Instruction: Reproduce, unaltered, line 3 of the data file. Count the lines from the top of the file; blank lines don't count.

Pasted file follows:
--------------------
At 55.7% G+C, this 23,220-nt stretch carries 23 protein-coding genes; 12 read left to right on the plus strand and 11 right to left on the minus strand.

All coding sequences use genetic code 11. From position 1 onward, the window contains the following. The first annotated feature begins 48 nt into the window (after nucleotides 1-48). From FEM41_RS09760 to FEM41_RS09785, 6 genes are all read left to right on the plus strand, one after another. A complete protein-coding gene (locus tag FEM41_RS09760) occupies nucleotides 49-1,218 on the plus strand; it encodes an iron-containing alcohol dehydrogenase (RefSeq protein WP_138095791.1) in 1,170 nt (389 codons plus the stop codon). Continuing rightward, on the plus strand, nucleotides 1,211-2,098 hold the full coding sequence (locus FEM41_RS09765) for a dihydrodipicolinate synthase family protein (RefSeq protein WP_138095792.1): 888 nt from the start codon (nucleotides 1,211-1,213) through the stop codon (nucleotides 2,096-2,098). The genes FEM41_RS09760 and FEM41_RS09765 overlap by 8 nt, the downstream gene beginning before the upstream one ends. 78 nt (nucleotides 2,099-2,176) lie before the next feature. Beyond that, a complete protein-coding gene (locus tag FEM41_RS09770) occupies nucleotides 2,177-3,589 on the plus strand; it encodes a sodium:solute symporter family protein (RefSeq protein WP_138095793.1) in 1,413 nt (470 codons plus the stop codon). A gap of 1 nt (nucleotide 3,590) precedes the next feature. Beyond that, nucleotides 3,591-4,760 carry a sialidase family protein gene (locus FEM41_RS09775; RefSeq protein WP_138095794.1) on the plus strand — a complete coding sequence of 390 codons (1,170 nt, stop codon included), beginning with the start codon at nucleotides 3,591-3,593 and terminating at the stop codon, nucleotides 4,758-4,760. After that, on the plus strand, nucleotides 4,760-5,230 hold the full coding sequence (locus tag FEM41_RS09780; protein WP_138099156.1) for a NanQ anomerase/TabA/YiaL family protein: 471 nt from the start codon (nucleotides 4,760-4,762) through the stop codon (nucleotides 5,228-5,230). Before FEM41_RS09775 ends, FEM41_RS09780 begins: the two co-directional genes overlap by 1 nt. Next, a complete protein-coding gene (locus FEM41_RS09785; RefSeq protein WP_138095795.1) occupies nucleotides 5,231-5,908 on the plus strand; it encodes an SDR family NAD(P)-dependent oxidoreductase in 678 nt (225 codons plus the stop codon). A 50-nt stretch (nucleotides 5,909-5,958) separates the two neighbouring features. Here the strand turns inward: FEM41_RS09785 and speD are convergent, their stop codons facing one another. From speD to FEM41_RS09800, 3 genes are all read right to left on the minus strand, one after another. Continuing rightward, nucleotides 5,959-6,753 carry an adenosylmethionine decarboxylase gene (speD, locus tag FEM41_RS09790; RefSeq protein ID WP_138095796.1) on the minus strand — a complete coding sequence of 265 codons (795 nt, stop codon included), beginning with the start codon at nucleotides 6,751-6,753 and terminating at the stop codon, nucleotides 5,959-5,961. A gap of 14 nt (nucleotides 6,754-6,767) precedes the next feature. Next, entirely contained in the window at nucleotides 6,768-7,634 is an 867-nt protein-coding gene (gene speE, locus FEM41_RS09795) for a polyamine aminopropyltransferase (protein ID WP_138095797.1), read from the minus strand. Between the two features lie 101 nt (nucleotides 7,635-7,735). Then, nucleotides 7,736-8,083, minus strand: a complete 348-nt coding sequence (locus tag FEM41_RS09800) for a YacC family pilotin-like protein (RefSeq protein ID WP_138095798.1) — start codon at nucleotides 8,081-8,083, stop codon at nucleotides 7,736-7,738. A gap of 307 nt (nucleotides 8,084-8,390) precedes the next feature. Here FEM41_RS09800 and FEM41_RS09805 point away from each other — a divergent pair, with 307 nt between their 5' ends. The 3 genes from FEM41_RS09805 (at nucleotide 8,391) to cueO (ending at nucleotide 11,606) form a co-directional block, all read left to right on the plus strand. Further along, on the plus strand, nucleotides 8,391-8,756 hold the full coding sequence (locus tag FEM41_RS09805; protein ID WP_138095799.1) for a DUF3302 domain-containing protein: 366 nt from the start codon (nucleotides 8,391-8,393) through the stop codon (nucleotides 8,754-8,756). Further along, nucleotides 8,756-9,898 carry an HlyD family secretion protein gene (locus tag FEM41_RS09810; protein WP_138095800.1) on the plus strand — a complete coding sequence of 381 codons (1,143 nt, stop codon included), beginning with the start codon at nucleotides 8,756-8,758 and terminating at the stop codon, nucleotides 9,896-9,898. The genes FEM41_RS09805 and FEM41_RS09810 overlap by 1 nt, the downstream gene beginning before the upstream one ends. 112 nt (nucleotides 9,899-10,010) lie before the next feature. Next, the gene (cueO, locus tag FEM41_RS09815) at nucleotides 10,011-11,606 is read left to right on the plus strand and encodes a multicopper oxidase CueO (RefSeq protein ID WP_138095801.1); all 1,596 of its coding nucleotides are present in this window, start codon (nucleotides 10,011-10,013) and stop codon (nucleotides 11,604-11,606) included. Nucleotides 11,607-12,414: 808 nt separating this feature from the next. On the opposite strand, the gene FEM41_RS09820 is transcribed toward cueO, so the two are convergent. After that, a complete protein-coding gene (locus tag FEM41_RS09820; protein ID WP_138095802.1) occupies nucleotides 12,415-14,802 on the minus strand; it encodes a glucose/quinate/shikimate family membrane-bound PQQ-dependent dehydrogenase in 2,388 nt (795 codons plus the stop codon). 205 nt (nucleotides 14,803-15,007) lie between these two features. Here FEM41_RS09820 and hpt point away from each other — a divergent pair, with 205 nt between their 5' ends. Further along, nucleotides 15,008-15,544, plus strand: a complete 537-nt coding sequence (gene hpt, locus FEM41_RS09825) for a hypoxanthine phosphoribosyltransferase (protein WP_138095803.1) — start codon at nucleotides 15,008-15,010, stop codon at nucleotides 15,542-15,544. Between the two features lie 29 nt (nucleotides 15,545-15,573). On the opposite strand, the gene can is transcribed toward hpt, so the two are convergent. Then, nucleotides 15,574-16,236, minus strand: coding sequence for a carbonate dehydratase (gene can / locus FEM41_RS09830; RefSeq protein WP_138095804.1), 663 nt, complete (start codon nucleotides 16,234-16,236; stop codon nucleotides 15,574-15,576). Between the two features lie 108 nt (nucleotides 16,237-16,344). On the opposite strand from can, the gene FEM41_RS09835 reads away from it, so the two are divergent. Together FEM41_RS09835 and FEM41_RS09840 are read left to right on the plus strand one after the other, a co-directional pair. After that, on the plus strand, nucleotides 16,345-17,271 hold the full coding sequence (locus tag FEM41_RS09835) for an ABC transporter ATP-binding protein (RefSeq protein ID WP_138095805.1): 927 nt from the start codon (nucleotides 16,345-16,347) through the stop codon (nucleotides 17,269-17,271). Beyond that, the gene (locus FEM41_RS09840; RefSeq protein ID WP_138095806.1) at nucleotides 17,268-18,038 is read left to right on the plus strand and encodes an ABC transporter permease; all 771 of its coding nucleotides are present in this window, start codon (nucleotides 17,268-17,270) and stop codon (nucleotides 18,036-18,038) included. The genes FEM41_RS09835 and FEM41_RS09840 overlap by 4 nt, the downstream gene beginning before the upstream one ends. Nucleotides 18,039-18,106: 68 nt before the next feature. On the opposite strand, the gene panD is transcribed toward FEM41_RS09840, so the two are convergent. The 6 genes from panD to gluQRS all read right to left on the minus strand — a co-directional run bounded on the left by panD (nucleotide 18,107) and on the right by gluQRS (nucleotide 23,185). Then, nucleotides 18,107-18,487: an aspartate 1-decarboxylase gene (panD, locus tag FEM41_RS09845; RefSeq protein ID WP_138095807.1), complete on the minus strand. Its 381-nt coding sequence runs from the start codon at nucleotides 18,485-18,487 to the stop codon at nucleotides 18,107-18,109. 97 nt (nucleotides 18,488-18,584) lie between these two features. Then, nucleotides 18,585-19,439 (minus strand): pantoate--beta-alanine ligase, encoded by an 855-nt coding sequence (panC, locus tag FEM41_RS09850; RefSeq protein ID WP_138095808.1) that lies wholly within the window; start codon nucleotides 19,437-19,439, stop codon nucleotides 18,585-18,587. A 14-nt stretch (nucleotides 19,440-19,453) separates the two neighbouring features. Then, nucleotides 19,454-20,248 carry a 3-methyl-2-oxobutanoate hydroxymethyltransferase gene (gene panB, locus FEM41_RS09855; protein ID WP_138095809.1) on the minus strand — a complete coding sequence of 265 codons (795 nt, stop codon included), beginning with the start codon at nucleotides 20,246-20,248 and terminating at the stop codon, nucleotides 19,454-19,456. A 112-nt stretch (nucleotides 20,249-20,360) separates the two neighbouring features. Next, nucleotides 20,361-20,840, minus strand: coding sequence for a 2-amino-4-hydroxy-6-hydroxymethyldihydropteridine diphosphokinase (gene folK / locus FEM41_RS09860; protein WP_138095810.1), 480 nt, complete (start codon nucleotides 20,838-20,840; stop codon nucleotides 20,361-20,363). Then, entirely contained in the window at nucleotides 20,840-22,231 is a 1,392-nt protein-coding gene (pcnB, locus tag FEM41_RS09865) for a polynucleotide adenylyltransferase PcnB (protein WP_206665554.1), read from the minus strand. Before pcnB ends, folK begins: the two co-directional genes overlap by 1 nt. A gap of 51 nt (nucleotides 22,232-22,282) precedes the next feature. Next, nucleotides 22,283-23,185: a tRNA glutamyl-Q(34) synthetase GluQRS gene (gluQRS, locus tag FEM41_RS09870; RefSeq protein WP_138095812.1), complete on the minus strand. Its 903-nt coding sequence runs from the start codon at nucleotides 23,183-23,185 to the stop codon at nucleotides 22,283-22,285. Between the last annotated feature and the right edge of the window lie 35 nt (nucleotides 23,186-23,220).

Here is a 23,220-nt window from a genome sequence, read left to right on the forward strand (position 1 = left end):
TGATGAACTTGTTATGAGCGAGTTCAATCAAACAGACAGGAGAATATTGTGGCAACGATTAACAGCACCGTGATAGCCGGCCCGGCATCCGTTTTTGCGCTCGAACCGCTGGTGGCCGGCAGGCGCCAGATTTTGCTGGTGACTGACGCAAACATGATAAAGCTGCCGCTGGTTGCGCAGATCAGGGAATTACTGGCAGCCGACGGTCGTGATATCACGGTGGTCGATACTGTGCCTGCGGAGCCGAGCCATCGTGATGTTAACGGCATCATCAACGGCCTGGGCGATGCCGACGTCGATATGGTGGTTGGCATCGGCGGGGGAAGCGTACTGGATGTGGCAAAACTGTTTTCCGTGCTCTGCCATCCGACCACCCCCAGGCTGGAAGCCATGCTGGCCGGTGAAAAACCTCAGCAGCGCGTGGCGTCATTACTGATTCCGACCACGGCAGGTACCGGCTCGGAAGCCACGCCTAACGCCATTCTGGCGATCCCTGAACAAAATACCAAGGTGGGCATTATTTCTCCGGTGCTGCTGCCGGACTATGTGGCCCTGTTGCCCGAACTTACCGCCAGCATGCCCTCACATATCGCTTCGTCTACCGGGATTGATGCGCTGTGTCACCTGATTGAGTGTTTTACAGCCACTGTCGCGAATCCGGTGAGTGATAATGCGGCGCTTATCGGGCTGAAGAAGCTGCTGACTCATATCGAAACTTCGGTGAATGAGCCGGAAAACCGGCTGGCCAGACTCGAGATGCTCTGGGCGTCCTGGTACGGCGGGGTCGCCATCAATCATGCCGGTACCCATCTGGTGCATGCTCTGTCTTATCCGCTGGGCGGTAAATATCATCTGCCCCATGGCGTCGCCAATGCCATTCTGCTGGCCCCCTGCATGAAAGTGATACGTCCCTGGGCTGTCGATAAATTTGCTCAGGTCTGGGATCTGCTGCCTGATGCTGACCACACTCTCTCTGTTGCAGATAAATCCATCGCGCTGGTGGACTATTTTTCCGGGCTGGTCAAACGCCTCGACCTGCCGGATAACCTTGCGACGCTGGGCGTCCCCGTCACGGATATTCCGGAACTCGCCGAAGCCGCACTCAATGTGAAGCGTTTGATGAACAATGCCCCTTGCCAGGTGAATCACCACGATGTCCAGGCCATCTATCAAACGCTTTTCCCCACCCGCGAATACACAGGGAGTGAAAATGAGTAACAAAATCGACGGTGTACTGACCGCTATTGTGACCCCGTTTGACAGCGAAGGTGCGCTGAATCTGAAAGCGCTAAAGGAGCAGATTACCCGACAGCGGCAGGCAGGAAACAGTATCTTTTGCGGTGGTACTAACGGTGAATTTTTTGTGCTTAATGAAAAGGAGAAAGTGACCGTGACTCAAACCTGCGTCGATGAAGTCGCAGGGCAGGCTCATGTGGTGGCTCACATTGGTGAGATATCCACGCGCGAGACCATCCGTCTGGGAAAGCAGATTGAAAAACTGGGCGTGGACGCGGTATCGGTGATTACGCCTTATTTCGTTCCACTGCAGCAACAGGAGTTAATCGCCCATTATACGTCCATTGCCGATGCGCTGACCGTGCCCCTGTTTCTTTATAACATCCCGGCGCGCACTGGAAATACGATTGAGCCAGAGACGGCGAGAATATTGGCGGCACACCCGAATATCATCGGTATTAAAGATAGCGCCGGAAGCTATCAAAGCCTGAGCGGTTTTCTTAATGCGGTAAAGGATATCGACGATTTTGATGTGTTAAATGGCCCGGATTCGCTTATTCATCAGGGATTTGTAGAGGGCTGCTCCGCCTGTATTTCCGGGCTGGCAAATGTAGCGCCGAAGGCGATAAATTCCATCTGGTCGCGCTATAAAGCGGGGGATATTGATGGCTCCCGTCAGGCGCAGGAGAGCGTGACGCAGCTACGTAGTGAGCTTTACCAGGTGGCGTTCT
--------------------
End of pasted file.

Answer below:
Here is a 23,220-nt window from a genome sequence, read left to right on the forward strand (position 1 = left end):